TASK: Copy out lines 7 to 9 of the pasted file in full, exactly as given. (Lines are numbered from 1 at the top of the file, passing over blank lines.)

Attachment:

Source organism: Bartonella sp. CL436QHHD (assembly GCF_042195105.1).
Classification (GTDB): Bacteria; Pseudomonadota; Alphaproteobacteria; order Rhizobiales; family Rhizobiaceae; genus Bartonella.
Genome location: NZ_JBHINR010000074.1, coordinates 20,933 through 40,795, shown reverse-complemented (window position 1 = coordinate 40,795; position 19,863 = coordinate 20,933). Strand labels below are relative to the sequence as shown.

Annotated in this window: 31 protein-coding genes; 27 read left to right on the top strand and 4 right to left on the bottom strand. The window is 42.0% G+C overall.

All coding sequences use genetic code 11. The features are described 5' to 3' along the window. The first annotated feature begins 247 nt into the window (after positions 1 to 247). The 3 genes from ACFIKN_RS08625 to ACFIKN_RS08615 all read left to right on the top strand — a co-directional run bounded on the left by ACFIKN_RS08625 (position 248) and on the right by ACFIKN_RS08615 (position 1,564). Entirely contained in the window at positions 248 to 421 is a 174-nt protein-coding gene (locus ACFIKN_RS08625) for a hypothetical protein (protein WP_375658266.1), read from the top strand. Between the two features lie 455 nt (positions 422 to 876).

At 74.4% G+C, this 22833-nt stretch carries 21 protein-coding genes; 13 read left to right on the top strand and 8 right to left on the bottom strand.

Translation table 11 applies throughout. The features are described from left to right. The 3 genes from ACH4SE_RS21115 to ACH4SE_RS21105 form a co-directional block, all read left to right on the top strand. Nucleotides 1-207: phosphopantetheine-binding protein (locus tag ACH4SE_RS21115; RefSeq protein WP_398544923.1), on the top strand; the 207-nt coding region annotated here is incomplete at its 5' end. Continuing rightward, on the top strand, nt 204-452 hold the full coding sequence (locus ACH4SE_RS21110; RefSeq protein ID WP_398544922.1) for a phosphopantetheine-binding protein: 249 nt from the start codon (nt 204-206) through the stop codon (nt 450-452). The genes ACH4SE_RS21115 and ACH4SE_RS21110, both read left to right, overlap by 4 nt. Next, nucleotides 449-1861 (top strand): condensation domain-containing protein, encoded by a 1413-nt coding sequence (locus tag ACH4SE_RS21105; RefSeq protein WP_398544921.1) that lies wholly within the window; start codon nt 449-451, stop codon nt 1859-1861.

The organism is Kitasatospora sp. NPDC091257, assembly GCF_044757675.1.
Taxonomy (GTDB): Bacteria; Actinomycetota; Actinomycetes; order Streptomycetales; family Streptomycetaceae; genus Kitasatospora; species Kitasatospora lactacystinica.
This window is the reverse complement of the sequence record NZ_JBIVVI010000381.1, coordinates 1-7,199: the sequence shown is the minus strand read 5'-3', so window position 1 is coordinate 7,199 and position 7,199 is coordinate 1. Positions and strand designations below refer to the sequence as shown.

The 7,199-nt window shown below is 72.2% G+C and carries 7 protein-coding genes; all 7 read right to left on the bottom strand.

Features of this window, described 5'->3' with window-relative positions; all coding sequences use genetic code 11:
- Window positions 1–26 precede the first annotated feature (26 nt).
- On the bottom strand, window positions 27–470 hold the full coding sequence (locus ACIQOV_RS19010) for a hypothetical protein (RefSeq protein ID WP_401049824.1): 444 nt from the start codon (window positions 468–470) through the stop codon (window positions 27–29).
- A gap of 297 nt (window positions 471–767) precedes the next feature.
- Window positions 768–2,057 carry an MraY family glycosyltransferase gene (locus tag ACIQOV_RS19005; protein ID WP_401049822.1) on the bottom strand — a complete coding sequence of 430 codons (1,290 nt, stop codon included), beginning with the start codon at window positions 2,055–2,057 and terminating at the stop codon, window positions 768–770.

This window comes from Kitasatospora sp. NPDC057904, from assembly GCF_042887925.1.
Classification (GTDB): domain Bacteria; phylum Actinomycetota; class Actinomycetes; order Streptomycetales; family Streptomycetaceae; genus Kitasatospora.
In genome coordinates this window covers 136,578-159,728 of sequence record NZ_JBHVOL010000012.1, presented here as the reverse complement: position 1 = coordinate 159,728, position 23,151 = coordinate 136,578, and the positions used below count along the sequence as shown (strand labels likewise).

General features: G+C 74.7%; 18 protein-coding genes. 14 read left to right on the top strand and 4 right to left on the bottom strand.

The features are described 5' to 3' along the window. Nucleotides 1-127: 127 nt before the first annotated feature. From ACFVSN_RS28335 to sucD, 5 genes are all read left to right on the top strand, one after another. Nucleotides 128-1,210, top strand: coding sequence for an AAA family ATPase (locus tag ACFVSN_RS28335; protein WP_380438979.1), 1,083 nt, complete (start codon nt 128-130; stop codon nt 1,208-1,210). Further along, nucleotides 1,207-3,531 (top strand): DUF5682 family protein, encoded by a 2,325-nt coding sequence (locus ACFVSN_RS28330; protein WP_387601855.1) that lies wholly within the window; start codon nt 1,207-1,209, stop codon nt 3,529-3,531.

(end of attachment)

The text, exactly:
Translation table 11 applies throughout. The features are described from left to right. The 3 genes from ACH4SE_RS21115 to ACH4SE_RS21105 form a co-directional block, all read left to right on the top strand. Nucleotides 1-207: phosphopantetheine-binding protein (locus tag ACH4SE_RS21115; RefSeq protein WP_398544923.1), on the top strand; the 207-nt coding region annotated here is incomplete at its 5' end. Continuing rightward, on the top strand, nt 204-452 hold the full coding sequence (locus ACH4SE_RS21110; RefSeq protein ID WP_398544922.1) for a phosphopantetheine-binding protein: 249 nt from the start codon (nt 204-206) through the stop codon (nt 450-452). The genes ACH4SE_RS21115 and ACH4SE_RS21110, both read left to right, overlap by 4 nt. Next, nucleotides 449-1861 (top strand): condensation domain-containing protein, encoded by a 1413-nt coding sequence (locus tag ACH4SE_RS21105; RefSeq protein WP_398544921.1) that lies wholly within the window; start codon nt 449-451, stop codon nt 1859-1861.

The organism is Kitasatospora sp. NPDC091257, assembly GCF_044757675.1.
Taxonomy (GTDB): Bacteria; Actinomycetota; Actinomycetes; order Streptomycetales; family Streptomycetaceae; genus Kitasatospora; species Kitasatospora lactacystinica.